https://www.qms.space/ News en-US hourly 1 http://wordpress.org/?v=3.5.1 How to Cope with Record Household Debt https://www.qms.space/blog/article/how-to-cope-with-record-household-debt 3 December 2018, 4:16 pm While many developed countries have seen debt levels declining in the decade since the global financial crisis, Australia's personal debt is today among the highest in the world compared to GDP.

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While many developed countries have seen debt levels declining in the decade since the global financial crisis, Australia's personal debt is today among the highest in the world compared to GDP.

According to the latest OECD data for 2016, Australians owe a combined $2 trillion of personal debt, with the average household owing $250,000. This figure has more than doubled in the last 12 years, according to the ABS Survey of Income and Housing.

The household-debt-to-income ratio now stands at over 200%, meaning the average Australian is spending more than twice what they earn on mortgages, credit cards and other loans that could be trapping them in debt for years to come.

What is household debt?

Knowing what your debts are and how much of your income you're spending on repayments every month are the first steps to making positive changes. For most Australians, consumer debt includes:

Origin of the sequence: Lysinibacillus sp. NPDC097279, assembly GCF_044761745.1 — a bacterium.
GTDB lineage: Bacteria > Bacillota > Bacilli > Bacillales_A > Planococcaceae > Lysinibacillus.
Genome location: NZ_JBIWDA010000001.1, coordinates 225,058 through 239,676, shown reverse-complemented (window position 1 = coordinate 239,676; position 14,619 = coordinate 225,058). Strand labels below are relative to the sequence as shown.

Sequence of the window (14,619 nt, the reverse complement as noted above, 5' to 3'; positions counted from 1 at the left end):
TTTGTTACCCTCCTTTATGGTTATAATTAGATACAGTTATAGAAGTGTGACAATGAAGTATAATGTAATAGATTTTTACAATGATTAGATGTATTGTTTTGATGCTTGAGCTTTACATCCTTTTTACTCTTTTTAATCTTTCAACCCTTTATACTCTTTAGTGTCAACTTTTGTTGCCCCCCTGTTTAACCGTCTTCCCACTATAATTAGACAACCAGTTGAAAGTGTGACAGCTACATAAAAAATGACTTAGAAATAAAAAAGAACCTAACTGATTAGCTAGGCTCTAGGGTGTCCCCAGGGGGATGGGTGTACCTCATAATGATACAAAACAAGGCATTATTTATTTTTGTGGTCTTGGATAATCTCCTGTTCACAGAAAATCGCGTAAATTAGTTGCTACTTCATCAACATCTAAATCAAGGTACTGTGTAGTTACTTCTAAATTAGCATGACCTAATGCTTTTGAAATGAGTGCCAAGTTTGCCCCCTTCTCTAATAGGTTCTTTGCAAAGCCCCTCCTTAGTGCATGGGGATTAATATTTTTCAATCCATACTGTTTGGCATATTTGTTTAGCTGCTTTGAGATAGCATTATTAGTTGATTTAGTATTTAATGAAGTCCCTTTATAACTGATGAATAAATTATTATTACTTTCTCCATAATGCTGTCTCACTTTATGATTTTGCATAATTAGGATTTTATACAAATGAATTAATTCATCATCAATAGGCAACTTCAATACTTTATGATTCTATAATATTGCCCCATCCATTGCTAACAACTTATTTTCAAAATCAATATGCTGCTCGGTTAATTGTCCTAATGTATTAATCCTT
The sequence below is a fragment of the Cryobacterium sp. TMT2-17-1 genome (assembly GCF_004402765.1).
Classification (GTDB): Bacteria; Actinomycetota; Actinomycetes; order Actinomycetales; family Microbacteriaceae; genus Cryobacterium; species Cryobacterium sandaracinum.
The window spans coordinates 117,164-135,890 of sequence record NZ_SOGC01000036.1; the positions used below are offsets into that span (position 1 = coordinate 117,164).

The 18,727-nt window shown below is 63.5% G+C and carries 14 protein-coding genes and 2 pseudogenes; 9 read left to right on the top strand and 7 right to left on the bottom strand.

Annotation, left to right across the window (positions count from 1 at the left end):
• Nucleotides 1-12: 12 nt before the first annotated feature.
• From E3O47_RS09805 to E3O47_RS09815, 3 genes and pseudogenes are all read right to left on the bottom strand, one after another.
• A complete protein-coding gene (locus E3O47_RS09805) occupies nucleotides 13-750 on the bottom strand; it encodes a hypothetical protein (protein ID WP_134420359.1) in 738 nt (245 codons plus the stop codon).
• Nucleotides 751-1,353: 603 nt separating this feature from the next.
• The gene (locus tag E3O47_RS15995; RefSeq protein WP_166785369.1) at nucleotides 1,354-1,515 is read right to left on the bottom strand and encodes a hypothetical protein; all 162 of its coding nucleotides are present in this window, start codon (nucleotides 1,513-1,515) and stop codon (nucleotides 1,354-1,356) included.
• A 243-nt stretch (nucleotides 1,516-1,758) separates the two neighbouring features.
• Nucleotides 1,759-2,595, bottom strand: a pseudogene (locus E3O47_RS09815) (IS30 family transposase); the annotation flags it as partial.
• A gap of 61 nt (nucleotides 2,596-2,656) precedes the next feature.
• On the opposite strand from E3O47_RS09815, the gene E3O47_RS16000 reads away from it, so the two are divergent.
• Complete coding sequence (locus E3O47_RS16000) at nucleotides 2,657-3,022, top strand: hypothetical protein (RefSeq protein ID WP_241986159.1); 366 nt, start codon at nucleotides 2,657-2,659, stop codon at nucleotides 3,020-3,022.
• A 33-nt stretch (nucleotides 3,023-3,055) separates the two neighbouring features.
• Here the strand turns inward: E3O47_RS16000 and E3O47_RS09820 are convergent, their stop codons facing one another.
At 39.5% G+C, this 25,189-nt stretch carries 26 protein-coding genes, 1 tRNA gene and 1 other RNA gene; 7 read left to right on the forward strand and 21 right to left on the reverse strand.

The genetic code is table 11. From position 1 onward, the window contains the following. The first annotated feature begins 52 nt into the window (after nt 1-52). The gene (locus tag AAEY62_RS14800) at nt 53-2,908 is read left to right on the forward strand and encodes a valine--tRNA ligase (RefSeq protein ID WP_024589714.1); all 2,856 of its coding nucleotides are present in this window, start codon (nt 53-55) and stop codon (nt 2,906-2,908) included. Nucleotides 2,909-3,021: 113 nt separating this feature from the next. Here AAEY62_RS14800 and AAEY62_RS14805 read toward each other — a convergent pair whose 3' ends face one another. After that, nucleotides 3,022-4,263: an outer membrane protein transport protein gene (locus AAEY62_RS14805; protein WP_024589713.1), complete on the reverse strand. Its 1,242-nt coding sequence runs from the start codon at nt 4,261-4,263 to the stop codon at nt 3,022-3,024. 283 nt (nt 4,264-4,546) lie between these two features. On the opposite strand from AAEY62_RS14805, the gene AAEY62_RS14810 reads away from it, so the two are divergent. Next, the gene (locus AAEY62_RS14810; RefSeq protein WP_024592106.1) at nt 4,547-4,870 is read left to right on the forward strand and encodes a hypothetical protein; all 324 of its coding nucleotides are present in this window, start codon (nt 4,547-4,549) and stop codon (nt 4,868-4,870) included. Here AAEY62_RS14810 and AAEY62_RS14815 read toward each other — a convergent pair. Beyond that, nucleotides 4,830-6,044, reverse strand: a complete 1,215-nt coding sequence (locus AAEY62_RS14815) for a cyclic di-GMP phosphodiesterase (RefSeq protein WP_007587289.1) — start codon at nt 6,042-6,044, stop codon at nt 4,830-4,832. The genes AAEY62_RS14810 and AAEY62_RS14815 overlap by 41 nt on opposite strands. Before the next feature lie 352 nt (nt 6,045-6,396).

• Mortgages – accounting for over half (56.3%) of personal debt, according to ABS figures. While expensive, home loans are a form of 'good' debt that can build your wealth for the future, as long as you're able to afford the monthly payments.
  • Investments – buy-to-let and buy-to-sell properties, stocks and shares and other investments add up to more than a third (36.5%) of household debt.
  • Personal loans – whether it's to pay for a car, a holiday, a wedding or other expenses, personal loans comprise 3.1% of household debt.
  • Student loans – many Australians carry this financial burden through much of their careers, accounting for 2.1% of debt.
  • Credit cards – although it only makes up 1.9% of total household debt, for some people credit card debt can be a vicious cycle.

How to manage your debt

Not all debt is bad debt. The majority of household debt in Australia is paid on home loans and investments that can pay off in the future, but these can still cause problems if you're spending more on loan repayments than you comfortably afford, or if you're at risk of defaulting on your loan.

The best ways to lessen the impact of consumer debt include:

  • Budgeting – setting monthly goals to make sure you're spending within your means and not taking on more debt than you need.
  • Increasing your income – this can be easier said than done, but asking for a pay rise, changing to a higher-paying job, working overtime or starting a sideline business can help push your debt-to-income ratio in the right direction.
  • Streamline 'bad' debts – if you're struggling to keep on top of various loans and credit cards, combining your debts into a single monthly payment could make life easier and help you avoid high interest rates and charges.
  • Seek professional advice – if you're worried about your debt, the National Debt Helpline offers free counselling services or you can talk to a financial advisor for impartial advice about how to get out of debt.

For a confidential, no-obligation consultation about how to manage your debt more effectively, talk to Debt Fix's experts today. Call our financial experts on 1300 332 834.